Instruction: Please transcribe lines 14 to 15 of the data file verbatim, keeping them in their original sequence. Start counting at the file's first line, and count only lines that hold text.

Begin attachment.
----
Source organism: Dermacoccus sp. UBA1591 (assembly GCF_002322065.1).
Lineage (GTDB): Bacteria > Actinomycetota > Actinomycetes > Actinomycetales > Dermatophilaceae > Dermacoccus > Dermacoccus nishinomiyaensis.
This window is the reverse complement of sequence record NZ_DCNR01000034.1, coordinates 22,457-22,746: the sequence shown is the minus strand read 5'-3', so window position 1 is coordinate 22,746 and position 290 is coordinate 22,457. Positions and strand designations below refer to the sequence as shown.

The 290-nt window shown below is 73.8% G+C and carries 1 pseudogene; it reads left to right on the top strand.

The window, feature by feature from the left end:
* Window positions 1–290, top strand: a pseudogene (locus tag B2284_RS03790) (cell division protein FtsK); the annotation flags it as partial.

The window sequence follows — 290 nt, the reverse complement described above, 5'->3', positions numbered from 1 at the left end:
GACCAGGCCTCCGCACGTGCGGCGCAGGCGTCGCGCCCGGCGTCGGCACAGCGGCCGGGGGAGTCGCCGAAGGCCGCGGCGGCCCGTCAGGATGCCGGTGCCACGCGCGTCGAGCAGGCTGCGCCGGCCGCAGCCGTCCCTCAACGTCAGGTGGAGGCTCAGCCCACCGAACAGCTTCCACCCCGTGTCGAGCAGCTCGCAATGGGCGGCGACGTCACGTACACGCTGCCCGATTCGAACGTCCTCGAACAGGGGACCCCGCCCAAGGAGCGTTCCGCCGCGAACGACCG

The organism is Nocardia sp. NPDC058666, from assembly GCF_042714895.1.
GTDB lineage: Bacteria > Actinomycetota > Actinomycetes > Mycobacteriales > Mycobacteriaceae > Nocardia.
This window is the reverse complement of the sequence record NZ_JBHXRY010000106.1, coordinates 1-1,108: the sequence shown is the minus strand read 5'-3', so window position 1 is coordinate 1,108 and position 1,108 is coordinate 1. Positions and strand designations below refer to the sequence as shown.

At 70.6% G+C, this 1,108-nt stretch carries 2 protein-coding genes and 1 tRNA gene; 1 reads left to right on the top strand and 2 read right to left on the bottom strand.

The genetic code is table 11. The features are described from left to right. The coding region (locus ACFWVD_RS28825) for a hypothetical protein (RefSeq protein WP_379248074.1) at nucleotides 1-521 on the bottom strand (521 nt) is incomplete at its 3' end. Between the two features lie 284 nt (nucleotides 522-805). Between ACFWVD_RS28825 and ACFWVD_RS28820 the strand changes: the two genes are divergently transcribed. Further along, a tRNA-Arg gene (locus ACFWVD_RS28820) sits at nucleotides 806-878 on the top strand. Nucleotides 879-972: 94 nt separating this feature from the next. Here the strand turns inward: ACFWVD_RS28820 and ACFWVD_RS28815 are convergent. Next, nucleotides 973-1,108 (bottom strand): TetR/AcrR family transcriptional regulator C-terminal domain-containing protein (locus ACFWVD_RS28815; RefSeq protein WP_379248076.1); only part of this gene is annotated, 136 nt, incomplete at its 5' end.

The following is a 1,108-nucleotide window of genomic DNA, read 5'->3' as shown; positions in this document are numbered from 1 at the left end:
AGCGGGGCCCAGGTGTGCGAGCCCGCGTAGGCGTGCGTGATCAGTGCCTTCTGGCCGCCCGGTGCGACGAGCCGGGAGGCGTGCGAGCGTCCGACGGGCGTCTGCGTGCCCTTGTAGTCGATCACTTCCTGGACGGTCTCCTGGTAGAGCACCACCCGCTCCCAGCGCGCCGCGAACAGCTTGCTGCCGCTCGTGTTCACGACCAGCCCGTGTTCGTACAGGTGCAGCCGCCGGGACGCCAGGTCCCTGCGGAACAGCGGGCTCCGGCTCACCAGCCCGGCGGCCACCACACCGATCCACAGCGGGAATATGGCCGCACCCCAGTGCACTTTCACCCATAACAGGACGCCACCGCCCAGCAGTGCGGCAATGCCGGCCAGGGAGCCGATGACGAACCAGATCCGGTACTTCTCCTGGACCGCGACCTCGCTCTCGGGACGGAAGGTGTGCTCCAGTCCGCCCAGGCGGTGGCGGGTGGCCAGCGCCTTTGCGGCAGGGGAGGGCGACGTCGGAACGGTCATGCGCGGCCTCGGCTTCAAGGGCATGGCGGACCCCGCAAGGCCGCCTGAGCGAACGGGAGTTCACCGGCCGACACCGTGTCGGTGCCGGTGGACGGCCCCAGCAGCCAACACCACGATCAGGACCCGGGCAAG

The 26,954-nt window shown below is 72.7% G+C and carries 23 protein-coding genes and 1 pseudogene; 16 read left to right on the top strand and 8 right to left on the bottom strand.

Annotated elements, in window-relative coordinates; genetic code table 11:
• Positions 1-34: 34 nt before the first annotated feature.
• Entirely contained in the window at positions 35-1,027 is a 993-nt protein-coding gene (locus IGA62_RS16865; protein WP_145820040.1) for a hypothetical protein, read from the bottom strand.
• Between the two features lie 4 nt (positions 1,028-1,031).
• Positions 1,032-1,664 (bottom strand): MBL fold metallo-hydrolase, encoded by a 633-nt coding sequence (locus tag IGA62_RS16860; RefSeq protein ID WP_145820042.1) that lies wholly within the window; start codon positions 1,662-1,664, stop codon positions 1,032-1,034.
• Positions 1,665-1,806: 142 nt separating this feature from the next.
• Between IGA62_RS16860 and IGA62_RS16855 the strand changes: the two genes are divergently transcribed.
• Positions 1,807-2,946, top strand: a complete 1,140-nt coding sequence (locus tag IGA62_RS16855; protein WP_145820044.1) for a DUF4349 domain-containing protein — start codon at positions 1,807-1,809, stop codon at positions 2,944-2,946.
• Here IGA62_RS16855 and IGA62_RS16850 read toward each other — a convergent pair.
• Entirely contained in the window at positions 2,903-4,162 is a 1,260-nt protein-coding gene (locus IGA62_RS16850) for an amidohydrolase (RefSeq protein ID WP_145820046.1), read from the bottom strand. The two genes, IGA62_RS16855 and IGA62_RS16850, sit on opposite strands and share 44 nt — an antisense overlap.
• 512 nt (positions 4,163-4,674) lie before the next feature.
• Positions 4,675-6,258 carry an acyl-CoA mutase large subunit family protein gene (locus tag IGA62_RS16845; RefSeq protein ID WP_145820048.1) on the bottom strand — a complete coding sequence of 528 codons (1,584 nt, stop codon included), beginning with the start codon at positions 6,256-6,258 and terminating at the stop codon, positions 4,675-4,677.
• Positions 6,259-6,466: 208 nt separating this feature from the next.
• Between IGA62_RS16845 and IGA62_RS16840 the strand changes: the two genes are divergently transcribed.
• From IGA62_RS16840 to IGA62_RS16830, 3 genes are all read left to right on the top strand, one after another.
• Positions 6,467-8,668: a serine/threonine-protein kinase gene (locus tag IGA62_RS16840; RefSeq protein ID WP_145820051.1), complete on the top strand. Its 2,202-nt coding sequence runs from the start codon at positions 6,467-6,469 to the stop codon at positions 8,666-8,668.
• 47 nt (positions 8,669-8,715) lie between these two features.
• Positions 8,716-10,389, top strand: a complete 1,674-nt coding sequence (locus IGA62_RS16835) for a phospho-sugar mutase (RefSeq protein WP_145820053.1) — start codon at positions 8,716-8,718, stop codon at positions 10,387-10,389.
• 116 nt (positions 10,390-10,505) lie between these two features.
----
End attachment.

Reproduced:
The following is a 1,108-nucleotide window of genomic DNA, read 5'->3' as shown; positions in this document are numbered from 1 at the left end:
AGCGGGGCCCAGGTGTGCGAGCCCGCGTAGGCGTGCGTGATCAGTGCCTTCTGGCCGCCCGGTGCGACGAGCCGGGAGGCGTGCGAGCGTCCGACGGGCGTCTGCGTGCCCTTGTAGTCGATCACTTCCTGGACGGTCTCCTGGTAGAGCACCACCCGCTCCCAGCGCGCCGCGAACAGCTTGCTGCCGCTCGTGTTCACGACCAGCCCGTGTTCGTACAGGTGCAGCCGCCGGGACGCCAGGTCCCTGCGGAACAGCGGGCTCCGGCTCACCAGCCCGGCGGCCACCACACCGATCCACAGCGGGAATATGGCCGCACCCCAGTGCACTTTCACCCATAACAGGACGCCACCGCCCAGCAGTGCGGCAATGCCGGCCAGGGAGCCGATGACGAACCAGATCCGGTACTTCTCCTGGACCGCGACCTCGCTCTCGGGACGGAAGGTGTGCTCCAGTCCGCCCAGGCGGTGGCGGGTGGCCAGCGCCTTTGCGGCAGGGGAGGGCGACGTCGGAACGGTCATGCGCGGCCTCGGCTTCAAGGGCATGGCGGACCCCGCAAGGCCGCCTGAGCGAACGGGAGTTCACCGGCCGACACCGTGTCGGTGCCGGTGGACGGCCCCAGCAGCCAACACCACGATCAGGACCCGGGCAAG